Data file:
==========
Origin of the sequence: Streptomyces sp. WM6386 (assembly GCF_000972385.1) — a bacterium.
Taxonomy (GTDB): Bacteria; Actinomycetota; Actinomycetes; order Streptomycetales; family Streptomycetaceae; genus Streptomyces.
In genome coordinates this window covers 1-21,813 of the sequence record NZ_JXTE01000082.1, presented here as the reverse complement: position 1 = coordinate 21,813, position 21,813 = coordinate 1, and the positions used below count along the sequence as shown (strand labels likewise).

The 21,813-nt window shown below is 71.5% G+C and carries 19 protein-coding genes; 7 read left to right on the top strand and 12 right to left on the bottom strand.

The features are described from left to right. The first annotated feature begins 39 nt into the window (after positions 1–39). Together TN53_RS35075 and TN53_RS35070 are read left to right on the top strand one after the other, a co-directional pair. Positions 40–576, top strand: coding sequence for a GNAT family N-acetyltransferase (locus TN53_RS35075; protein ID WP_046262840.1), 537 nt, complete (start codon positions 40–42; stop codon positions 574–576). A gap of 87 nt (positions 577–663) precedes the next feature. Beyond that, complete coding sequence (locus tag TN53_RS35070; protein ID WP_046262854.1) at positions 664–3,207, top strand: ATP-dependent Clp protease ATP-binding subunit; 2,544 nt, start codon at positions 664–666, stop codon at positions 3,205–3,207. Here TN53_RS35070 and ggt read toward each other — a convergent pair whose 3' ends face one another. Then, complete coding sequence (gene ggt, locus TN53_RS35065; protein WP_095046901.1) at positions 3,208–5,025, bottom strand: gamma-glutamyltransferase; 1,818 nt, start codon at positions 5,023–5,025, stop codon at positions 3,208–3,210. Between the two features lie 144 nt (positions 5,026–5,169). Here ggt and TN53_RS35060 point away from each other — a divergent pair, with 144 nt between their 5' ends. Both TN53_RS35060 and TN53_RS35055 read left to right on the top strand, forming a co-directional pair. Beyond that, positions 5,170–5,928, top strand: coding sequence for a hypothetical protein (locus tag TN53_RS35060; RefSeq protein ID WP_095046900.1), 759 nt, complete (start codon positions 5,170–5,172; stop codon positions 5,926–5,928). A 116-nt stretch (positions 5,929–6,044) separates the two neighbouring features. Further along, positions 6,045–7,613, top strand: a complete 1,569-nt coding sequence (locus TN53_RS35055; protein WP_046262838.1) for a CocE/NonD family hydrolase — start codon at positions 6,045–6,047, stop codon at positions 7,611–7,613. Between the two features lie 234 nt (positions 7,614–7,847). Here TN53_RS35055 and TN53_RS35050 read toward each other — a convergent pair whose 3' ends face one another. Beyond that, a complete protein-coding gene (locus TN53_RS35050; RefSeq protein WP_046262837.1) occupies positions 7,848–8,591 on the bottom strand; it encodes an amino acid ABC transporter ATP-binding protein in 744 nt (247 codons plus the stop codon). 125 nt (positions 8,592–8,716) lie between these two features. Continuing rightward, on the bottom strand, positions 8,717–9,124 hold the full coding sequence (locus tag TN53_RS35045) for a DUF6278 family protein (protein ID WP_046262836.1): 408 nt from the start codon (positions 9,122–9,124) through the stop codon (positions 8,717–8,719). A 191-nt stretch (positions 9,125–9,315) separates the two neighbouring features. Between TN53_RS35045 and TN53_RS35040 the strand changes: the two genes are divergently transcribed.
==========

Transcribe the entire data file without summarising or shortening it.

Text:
Origin of the sequence: Streptomyces sp. WM6386 (assembly GCF_000972385.1) — a bacterium.
Taxonomy (GTDB): Bacteria; Actinomycetota; Actinomycetes; order Streptomycetales; family Streptomycetaceae; genus Streptomyces.
In genome coordinates this window covers 1-21,813 of the sequence record NZ_JXTE01000082.1, presented here as the reverse complement: position 1 = coordinate 21,813, position 21,813 = coordinate 1, and the positions used below count along the sequence as shown (strand labels likewise).

The 21,813-nt window shown below is 71.5% G+C and carries 19 protein-coding genes; 7 read left to right on the top strand and 12 right to left on the bottom strand.

The features are described from left to right. The first annotated feature begins 39 nt into the window (after positions 1–39). Together TN53_RS35075 and TN53_RS35070 are read left to right on the top strand one after the other, a co-directional pair. Positions 40–576, top strand: coding sequence for a GNAT family N-acetyltransferase (locus TN53_RS35075; protein ID WP_046262840.1), 537 nt, complete (start codon positions 40–42; stop codon positions 574–576). A gap of 87 nt (positions 577–663) precedes the next feature. Beyond that, complete coding sequence (locus tag TN53_RS35070; protein ID WP_046262854.1) at positions 664–3,207, top strand: ATP-dependent Clp protease ATP-binding subunit; 2,544 nt, start codon at positions 664–666, stop codon at positions 3,205–3,207. Here TN53_RS35070 and ggt read toward each other — a convergent pair whose 3' ends face one another. Then, complete coding sequence (gene ggt, locus TN53_RS35065; protein WP_095046901.1) at positions 3,208–5,025, bottom strand: gamma-glutamyltransferase; 1,818 nt, start codon at positions 5,023–5,025, stop codon at positions 3,208–3,210. Between the two features lie 144 nt (positions 5,026–5,169). Here ggt and TN53_RS35060 point away from each other — a divergent pair, with 144 nt between their 5' ends. Both TN53_RS35060 and TN53_RS35055 read left to right on the top strand, forming a co-directional pair. Beyond that, positions 5,170–5,928, top strand: coding sequence for a hypothetical protein (locus tag TN53_RS35060; RefSeq protein ID WP_095046900.1), 759 nt, complete (start codon positions 5,170–5,172; stop codon positions 5,926–5,928). A 116-nt stretch (positions 5,929–6,044) separates the two neighbouring features. Further along, positions 6,045–7,613, top strand: a complete 1,569-nt coding sequence (locus TN53_RS35055; protein WP_046262838.1) for a CocE/NonD family hydrolase — start codon at positions 6,045–6,047, stop codon at positions 7,611–7,613. Between the two features lie 234 nt (positions 7,614–7,847). Here TN53_RS35055 and TN53_RS35050 read toward each other — a convergent pair whose 3' ends face one another. Beyond that, a complete protein-coding gene (locus TN53_RS35050; RefSeq protein WP_046262837.1) occupies positions 7,848–8,591 on the bottom strand; it encodes an amino acid ABC transporter ATP-binding protein in 744 nt (247 codons plus the stop codon). 125 nt (positions 8,592–8,716) lie between these two features. Continuing rightward, on the bottom strand, positions 8,717–9,124 hold the full coding sequence (locus tag TN53_RS35045) for a DUF6278 family protein (protein ID WP_046262836.1): 408 nt from the start codon (positions 9,122–9,124) through the stop codon (positions 8,717–8,719). A 191-nt stretch (positions 9,125–9,315) separates the two neighbouring features. Between TN53_RS35045 and TN53_RS35040 the strand changes: the two genes are divergently transcribed.